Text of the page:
The Delta Dental non-group insurance plan is insane.
It provides a maximum of $1000 in benefits per year and the premiums cost about $600 per year. So, if I simply save another $400 above the premiums, I can create my own insurance plan that is the equal of the Delta plan. The Delta plan does nothing for me or for anyone else. It does not help in extreme situations when the costs greatly exceed what I can pay which is what I want insurance for.
This is but one example of the insanity of non-group insurance. It simply doesn’t exist at any price.
Not surprisingly, medical costs are the single greatest reason why the middle class declares bankruptcy.
My girlfriend like to say, “The best way to solve a problem is to throw money at it.” Unfortunately, when you are a member of the middle class you don’t have money to throw at problems.
So, then, what is the best way for the middle class to overcome financial emergencies? One answer is to insure against everything.
This weekend I will be driving eight hours. Should I insure against a car accident? Absolutely. Should I insure against having to pay to have my car towed for 200 miles? Absolutely. As a member of the middle class, a $1000 towing expense is devastating so paying $50 to to avoid a $1000 expense is almost certainly worth it even if the $1000 expense is very unlikely.
Some might say that I should self insure. But what happens if the accident happens the first year? Where do I get the $1000? From my food budget??
So, to reduce variance on my trip, I upgraded to AAA Premier which covers a 200 mile tow.
A few weeks ago I mentioned that I had a toilet leak and that fixing it might sink my budget.
Fixing the leak cost $175 which is approximately one quarter of my monthly food budget. I found the plumber through Angie’s List, a wonderful service which, unfortunately, cost me about $9 to access so the total cost of fixing the leak was about $185.
The plumber cost so much in part because I did not have a good strategy for finding one. I asked the building supervisor for recommendations and he gave me the names of three plumbers who had done work in the building but none of them were available when I needed the work done.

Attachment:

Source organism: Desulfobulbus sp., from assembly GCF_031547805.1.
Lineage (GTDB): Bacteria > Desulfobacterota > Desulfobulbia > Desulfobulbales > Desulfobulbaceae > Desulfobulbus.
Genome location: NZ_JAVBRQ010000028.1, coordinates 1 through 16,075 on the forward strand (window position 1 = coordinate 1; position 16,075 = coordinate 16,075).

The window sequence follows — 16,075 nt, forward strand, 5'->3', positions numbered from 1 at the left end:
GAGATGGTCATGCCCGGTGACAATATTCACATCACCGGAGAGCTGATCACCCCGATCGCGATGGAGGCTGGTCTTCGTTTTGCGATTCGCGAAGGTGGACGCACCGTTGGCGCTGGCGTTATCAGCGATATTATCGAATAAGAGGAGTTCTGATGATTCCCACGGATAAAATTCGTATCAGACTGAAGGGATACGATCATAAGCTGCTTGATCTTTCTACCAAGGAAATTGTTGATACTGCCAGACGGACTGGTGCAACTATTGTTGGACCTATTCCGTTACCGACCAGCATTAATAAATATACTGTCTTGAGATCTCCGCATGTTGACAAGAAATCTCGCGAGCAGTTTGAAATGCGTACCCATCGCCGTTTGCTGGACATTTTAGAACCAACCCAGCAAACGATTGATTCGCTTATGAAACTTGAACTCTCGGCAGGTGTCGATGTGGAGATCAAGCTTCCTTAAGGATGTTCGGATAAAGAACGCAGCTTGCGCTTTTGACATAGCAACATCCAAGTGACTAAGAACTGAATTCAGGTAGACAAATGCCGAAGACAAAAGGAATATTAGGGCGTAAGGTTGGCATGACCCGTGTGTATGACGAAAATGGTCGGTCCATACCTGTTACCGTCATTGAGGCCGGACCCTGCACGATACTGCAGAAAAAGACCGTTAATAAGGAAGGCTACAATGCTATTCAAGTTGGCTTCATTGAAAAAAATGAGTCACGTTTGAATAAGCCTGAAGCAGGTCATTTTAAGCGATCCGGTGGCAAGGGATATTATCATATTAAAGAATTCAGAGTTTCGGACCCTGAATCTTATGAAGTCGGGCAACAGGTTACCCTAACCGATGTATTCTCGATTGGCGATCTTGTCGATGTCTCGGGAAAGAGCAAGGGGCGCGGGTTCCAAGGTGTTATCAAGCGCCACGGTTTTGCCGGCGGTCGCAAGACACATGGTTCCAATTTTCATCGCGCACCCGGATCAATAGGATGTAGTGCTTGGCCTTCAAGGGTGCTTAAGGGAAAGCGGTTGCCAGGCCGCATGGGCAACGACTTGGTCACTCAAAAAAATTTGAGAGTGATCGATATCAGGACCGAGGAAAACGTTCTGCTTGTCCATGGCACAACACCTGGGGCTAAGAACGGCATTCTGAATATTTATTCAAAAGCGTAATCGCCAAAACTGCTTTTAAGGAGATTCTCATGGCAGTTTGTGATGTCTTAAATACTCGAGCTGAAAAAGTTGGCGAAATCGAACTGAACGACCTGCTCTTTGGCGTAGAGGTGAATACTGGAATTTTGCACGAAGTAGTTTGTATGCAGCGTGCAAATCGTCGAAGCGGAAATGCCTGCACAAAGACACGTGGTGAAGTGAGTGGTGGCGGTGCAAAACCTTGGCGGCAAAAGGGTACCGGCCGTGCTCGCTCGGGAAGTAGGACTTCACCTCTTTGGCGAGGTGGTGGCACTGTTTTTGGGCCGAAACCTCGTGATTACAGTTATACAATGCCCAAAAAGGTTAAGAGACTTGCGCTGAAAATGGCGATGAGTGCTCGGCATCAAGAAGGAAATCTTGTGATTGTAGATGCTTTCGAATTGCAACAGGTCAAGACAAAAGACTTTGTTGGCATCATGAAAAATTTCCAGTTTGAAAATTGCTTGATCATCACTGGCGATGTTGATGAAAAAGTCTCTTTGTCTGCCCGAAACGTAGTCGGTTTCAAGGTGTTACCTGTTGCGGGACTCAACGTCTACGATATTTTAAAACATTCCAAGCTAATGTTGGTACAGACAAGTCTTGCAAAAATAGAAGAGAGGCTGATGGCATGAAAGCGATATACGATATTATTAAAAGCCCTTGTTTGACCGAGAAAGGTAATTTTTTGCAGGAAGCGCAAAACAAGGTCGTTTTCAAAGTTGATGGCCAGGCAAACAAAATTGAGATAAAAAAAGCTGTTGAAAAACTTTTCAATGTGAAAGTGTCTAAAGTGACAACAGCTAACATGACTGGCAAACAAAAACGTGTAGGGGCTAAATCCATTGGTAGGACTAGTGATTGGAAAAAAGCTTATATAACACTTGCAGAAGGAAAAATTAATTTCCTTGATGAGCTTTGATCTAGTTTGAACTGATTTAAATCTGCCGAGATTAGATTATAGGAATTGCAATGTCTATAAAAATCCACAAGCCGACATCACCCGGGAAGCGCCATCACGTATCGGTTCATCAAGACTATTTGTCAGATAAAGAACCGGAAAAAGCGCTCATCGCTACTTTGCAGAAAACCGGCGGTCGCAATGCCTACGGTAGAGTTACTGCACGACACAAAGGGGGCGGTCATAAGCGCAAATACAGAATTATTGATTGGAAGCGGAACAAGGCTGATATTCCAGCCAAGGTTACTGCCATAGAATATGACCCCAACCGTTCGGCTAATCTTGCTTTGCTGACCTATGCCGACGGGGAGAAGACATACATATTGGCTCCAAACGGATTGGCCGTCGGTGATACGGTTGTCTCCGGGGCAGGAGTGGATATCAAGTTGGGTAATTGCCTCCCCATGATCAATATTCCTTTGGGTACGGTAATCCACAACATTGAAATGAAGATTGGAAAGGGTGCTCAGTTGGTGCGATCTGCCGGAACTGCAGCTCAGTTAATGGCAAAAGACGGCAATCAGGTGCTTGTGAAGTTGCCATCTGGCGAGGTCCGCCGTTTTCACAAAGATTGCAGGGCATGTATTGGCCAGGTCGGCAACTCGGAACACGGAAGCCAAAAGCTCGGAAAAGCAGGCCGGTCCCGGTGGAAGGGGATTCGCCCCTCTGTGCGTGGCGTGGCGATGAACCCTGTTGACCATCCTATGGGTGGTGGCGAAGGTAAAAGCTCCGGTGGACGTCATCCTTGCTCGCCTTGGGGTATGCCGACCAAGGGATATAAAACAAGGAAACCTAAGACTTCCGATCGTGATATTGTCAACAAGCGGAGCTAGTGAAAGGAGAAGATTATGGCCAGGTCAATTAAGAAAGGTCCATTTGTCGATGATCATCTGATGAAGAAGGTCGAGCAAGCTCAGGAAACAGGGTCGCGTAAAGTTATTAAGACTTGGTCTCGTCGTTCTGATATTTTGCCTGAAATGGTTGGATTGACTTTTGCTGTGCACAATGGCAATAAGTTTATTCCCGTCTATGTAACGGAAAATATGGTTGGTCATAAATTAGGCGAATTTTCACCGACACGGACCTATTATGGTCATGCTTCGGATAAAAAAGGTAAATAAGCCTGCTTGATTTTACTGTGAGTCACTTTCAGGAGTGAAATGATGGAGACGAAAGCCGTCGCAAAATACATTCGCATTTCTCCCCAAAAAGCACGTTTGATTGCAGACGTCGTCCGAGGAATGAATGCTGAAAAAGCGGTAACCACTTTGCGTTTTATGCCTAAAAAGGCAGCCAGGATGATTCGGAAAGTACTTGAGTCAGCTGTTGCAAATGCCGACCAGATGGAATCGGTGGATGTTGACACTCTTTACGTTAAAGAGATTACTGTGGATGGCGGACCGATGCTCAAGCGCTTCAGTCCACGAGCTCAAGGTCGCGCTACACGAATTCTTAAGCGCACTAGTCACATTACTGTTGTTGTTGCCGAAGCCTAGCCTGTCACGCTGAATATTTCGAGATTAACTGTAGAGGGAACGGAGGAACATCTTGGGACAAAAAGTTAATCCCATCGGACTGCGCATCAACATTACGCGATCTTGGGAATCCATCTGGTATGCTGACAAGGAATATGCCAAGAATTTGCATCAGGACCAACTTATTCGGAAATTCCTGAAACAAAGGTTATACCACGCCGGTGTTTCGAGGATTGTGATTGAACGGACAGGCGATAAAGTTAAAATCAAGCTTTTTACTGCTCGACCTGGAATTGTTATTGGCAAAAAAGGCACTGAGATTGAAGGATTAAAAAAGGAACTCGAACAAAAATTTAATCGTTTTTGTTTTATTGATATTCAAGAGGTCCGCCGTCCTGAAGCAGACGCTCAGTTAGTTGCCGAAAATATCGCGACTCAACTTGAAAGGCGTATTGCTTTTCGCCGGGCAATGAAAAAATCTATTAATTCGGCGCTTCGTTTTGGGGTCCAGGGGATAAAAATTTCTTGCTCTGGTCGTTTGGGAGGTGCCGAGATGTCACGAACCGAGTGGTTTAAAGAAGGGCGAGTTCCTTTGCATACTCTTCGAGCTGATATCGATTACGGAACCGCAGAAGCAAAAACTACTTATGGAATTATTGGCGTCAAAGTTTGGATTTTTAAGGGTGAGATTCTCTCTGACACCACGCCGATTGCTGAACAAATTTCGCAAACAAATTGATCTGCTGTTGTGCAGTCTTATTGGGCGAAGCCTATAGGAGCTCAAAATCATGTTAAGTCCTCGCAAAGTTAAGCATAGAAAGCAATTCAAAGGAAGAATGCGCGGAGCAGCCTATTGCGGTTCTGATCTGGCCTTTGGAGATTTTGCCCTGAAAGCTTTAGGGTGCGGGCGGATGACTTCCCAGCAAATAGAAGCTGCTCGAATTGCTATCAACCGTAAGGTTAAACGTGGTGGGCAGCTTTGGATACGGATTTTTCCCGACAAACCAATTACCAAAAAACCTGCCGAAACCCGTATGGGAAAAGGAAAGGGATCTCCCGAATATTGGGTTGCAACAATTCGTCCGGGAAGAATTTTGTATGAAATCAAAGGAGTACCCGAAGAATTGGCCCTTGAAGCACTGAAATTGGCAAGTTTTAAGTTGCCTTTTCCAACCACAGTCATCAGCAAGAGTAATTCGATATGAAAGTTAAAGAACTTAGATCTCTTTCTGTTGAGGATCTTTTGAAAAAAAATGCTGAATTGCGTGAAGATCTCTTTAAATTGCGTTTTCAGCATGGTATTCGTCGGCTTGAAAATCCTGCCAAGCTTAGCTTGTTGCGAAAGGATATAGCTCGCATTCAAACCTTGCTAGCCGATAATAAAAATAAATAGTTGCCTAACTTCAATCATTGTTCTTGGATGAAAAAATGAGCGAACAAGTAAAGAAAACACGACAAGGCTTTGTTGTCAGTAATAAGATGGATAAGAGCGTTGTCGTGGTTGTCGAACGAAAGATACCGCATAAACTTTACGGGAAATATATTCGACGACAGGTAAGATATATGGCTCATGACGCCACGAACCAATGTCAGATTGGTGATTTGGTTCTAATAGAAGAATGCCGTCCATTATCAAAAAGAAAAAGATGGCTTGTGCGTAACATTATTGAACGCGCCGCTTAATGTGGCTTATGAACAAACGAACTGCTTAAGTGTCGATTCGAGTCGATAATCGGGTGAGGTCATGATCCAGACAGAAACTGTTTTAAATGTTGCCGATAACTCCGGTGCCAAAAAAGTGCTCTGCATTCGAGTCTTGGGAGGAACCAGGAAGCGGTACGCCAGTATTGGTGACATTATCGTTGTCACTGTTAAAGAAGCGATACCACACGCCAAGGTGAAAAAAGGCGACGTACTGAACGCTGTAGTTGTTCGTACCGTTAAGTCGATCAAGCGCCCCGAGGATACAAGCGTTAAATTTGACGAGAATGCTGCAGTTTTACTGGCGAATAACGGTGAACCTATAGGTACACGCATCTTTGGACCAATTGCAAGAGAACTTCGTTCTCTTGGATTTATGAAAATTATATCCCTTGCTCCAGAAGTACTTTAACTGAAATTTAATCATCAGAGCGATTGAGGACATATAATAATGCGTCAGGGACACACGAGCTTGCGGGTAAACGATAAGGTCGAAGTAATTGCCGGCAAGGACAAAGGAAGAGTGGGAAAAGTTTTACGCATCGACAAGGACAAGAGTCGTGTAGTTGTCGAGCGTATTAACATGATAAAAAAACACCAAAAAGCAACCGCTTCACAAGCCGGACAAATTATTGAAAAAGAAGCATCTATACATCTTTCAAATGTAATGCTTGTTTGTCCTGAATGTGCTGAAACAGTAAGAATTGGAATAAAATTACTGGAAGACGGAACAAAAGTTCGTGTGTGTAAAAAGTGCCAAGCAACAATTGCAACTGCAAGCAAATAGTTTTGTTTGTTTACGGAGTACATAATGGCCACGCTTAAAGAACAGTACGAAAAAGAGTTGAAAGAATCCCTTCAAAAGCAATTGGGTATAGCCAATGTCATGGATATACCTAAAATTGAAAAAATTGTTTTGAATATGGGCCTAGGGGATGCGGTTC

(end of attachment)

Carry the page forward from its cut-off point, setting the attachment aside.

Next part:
So I wound up doing a search on Angie’s List and calling plumbers in order of rating. Fortunately, the third plumber I called was available almost immediately, but, not surprisingly, he charged me for being available on such short notice.
The lesson? To reduce costs, I need to establish relationships with vendors before I have a problem, not after.
The United States has become the land of one dollar, one vote.
The gap between the slightly rich and the middle class is so large that paying heed to the bottom 50% does not make financial sense for politicians. The top 1% make $350K a year or more while the median income is $25K. So the ratio between the top 1% income and the median income is 12:1.
Critically, we are not comparing the super-rich to the poorest of the poor. We are comparing the top 1% — there are over a million people in that category — to the median.
When we focus on the super-rich, the extreme concentration of political and financial power in the United States becomes clear. USA Today is reporting that just five people are responsible for 25% of the money going into super PACs.
The middle class has no representation in Washington D.C. so there is no way out.
Thirty more years of hell: http://jacobinmag.com/blog/2012/02/thirty-more-years-of-hell/
I recently discovered that my toilet is leaking and fixing it may sink my budget.
My budget is so tight that there is no provision for emergencies or unexpected expenses. I suspect that the toilet leak will cost me hundreds of dollars to fix. And if I choose to fix the damage to the floor and ceiling it might cost thousands of dollars. I clearly don’t have the budget to fix the floor and ceiling, and I may not even have the budget to fix the toilet.
Budgeting for emergencies when virtually all income is going to basic necessities is difficult and sometimes impossible. Unexpected medical expenses are the single greatest cause of bankruptcy in the middle class.
Enterprise has sent me a bill for a total of $19.25: $1.25 to pay for a toll and $18.00 to cover an “admin fee.”
Last year, someone smashed into me and totaled my car. I rented from Enterprise. I don’t know how I went through a toll but apparently I did.
This past week I received a bill from Enterprise for the above mentioned total explaining that they “were notified by a toll authority or another agency that your rental vehicle incurred a violation or toll during your rental period.” They go on to say that “Enterprise is assessing a fee as our administrative and processing charge.”
An $18 fee to pay a $1.25 bill? That is how the middle class gets destroyed.
I have added body fat to the list of metrics I am using to track the effect of my middle class vow of poverty.
Body fat will supplement my Zeo sleep scores and my Moodscope scores as ways to determine how the vow of poverty is influencing my health and happiness. Right now I am at 13.4% with the plurality of the fat around my waist. That is consistent with my lifestyle. Fat accumulates around the waist when cortisol levels are high and cortisol levels are high when stress is elevated.
I will track body fat every 1-2 weeks and update the blog with the latest figures.